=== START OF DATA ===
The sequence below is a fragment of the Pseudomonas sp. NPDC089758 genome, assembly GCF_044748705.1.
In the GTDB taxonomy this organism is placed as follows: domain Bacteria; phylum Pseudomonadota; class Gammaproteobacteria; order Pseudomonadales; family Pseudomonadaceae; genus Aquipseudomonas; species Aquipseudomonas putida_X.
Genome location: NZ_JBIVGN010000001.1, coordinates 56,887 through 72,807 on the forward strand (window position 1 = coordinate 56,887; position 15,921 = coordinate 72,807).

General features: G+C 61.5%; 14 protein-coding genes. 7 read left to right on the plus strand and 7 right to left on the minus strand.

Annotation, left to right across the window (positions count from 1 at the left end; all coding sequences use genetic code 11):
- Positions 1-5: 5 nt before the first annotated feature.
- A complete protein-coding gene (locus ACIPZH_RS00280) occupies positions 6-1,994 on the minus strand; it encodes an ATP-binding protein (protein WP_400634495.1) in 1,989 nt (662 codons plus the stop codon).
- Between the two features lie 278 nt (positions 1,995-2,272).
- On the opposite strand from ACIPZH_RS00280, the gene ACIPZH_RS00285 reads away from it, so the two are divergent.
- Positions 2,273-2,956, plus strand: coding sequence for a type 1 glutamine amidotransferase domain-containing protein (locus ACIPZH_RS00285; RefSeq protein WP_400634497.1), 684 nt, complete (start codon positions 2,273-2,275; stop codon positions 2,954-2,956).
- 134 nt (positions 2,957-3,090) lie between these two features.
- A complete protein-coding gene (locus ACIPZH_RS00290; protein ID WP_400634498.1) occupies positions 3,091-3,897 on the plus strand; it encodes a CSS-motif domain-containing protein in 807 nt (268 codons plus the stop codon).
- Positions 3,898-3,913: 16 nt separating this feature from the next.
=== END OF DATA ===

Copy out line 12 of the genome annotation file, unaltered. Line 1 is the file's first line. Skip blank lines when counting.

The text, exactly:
- A complete protein-coding gene (locus ACIPZH_RS00290; protein ID WP_400634498.1) occupies positions 3,091-3,897 on the plus strand; it encodes a CSS-motif domain-containing protein in 807 nt (268 codons plus the stop codon).